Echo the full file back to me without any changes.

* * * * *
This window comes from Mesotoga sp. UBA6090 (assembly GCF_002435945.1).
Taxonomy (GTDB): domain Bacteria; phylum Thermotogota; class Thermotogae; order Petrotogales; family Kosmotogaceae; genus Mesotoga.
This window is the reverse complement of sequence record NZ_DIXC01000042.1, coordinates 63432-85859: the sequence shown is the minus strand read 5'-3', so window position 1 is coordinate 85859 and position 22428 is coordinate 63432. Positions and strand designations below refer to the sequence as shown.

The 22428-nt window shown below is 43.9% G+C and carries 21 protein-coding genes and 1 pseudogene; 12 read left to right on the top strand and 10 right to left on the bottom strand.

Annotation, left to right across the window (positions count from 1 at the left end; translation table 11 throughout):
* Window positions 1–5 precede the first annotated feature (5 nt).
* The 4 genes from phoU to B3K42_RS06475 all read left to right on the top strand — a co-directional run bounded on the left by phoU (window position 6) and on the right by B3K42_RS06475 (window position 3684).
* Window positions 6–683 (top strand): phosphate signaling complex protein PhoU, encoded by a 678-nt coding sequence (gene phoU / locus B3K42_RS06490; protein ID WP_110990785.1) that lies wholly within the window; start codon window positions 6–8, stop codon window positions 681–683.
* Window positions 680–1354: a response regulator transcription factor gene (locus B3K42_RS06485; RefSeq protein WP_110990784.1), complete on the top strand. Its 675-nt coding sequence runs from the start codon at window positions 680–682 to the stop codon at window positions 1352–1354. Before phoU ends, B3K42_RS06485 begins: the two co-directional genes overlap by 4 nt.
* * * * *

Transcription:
This window comes from Mesotoga sp. UBA6090 (assembly GCF_002435945.1).
Taxonomy (GTDB): domain Bacteria; phylum Thermotogota; class Thermotogae; order Petrotogales; family Kosmotogaceae; genus Mesotoga.
This window is the reverse complement of sequence record NZ_DIXC01000042.1, coordinates 63432-85859: the sequence shown is the minus strand read 5'-3', so window position 1 is coordinate 85859 and position 22428 is coordinate 63432. Positions and strand designations below refer to the sequence as shown.

The 22428-nt window shown below is 43.9% G+C and carries 21 protein-coding genes and 1 pseudogene; 12 read left to right on the top strand and 10 right to left on the bottom strand.

Annotation, left to right across the window (positions count from 1 at the left end; translation table 11 throughout):
* Window positions 1–5 precede the first annotated feature (5 nt).
* The 4 genes from phoU to B3K42_RS06475 all read left to right on the top strand — a co-directional run bounded on the left by phoU (window position 6) and on the right by B3K42_RS06475 (window position 3684).
* Window positions 6–683 (top strand): phosphate signaling complex protein PhoU, encoded by a 678-nt coding sequence (gene phoU / locus B3K42_RS06490; protein ID WP_110990785.1) that lies wholly within the window; start codon window positions 6–8, stop codon window positions 681–683.
* Window positions 680–1354: a response regulator transcription factor gene (locus B3K42_RS06485; RefSeq protein WP_110990784.1), complete on the top strand. Its 675-nt coding sequence runs from the start codon at window positions 680–682 to the stop codon at window positions 1352–1354. Before phoU ends, B3K42_RS06485 begins: the two co-directional genes overlap by 4 nt.